How to produce a paper under stressful conditions
At 10:30 p.m. on Tuesday, The Daily Cougar news editor Julie Heffler leaned back in her chair, relaxed her shoulders and let out a sigh of relief. She just finished the news section that covered President Barack Obama’s re-election.
Heffler’s ability to close her section so quickly after the major news sources finalized their projections is owed entirely to one thing: preparation.
“I made three different pages and wrote three different stories based on what the outcome of the election would be. I went up to several students that day and I asked what they would theoretically say if Obama won and what they would say if Romney won,” Heffler said.
“I compiled two different stories with two different sets of quotes for page one and then editor in chief Joshua Mann said, ‘Wait, what if they don’t announce it tonight?’”
Heffler said her plans had to be modified throughout the day and the production of her section of the paper was quite a challenge, but the night proved worth it for her.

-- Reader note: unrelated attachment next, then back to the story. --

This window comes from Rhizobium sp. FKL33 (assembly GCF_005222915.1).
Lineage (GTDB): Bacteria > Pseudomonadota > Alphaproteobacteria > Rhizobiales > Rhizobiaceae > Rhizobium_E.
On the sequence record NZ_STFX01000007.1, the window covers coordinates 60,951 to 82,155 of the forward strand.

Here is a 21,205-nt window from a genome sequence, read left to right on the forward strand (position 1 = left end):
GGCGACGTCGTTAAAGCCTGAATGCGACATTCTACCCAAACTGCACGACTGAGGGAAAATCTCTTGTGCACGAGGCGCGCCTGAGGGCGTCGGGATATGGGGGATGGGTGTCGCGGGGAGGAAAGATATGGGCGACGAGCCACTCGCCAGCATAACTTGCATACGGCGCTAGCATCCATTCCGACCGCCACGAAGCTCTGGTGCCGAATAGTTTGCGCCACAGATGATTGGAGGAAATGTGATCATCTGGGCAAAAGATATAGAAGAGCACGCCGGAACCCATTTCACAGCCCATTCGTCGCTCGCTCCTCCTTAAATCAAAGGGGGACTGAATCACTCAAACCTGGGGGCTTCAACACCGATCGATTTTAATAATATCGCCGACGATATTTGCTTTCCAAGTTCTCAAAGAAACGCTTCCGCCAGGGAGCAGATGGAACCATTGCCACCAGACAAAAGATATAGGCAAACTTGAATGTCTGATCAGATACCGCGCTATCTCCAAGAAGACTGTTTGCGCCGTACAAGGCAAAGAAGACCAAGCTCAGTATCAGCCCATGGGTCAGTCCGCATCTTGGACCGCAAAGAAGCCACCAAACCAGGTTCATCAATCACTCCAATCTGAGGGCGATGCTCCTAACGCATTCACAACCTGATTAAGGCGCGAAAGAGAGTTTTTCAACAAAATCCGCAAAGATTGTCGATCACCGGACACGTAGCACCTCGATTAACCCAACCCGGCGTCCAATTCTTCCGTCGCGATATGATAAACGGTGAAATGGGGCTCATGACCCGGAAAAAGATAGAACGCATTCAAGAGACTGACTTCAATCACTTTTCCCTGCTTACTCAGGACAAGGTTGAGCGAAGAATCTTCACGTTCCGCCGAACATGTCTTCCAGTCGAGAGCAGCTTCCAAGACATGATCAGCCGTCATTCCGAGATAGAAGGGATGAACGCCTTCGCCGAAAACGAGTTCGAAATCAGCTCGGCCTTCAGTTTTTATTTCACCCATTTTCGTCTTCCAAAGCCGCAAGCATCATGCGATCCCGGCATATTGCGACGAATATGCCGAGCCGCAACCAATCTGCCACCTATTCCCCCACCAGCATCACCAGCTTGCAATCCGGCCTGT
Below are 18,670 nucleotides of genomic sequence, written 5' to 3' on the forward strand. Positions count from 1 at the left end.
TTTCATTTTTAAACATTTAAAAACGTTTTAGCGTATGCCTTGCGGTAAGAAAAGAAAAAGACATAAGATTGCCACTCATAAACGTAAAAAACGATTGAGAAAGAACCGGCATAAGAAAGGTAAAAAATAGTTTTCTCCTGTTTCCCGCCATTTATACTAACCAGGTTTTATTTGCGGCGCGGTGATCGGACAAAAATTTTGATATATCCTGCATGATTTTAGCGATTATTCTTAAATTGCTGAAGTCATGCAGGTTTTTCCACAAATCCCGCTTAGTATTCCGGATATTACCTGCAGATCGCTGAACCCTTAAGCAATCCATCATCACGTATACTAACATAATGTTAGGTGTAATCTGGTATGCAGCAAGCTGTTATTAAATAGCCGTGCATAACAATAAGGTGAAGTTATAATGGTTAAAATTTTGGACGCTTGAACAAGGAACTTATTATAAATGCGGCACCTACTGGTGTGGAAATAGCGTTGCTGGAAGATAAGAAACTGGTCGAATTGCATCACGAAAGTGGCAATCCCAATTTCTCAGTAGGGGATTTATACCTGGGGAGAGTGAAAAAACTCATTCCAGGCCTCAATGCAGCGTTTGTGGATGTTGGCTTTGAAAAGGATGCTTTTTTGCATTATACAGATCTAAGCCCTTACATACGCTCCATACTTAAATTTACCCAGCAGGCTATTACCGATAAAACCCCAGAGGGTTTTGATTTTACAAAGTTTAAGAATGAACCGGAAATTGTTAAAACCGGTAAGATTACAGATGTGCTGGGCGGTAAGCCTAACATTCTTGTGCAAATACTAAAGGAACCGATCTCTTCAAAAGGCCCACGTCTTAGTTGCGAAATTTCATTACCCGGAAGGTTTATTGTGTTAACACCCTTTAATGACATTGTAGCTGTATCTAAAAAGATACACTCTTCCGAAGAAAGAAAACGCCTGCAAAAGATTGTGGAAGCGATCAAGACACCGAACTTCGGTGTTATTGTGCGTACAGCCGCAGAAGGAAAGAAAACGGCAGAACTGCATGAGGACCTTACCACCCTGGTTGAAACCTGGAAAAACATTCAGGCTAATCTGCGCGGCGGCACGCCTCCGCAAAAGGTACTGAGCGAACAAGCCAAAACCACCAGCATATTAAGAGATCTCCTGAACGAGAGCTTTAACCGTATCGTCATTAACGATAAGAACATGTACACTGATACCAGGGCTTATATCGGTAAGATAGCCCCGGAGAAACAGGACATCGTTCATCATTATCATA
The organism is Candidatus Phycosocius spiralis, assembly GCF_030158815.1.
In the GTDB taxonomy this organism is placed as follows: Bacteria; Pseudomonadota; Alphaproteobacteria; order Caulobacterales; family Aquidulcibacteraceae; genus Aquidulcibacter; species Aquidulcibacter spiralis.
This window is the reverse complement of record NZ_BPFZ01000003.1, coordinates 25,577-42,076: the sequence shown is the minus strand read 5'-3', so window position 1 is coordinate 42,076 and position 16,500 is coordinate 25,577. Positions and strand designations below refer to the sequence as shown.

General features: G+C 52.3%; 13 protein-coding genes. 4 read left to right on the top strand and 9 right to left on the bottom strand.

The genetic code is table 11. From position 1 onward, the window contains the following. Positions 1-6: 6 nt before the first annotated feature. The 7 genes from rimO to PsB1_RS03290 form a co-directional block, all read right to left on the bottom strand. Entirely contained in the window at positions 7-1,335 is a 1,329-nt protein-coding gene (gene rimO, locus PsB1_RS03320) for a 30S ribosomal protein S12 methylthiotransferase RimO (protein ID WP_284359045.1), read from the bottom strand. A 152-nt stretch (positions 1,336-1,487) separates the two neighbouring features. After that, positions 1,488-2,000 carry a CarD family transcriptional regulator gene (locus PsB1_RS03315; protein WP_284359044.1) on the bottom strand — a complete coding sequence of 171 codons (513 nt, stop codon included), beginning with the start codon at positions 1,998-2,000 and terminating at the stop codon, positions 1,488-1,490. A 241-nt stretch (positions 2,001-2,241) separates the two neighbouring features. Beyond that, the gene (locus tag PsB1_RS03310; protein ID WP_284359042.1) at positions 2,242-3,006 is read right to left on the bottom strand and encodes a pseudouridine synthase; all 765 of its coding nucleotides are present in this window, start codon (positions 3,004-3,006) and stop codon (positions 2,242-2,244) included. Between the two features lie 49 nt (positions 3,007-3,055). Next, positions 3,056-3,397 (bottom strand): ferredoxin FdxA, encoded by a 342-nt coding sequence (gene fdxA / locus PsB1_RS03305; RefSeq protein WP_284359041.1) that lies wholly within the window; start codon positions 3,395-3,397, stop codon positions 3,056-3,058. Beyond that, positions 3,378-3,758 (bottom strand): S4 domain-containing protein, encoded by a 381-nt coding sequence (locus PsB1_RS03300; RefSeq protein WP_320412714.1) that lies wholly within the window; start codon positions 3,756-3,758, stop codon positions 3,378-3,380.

“It was like I had this huge adrenaline rush while I was finishing everything,” Heffler said. “I had this huge momentum.”
As TDC staff completed its daily responsibilities for the production of the newspaper — writing, editing and page design — CNN live coverage of the presidential elections played on the television screen, monitored by editors waiting until they heard an official call.
Heffler said the TV helped spur everyone on and keep up the camaraderie in the office during the stressful situation.
“We all get along but last night was more exciting than usual,” Heffler said. “It was really cool.”
Although TDC had called its printing company ahead of time to extend the deadline past the usual time of midnight, the team came together and completed Issue 42 at about 11:30 p.m. Everyone was exhausted, but they were done.
“This is what we have to do,” Heffler said. “We have to get this done. We have to get the paper out.”
— Amanda Hilow; managing editor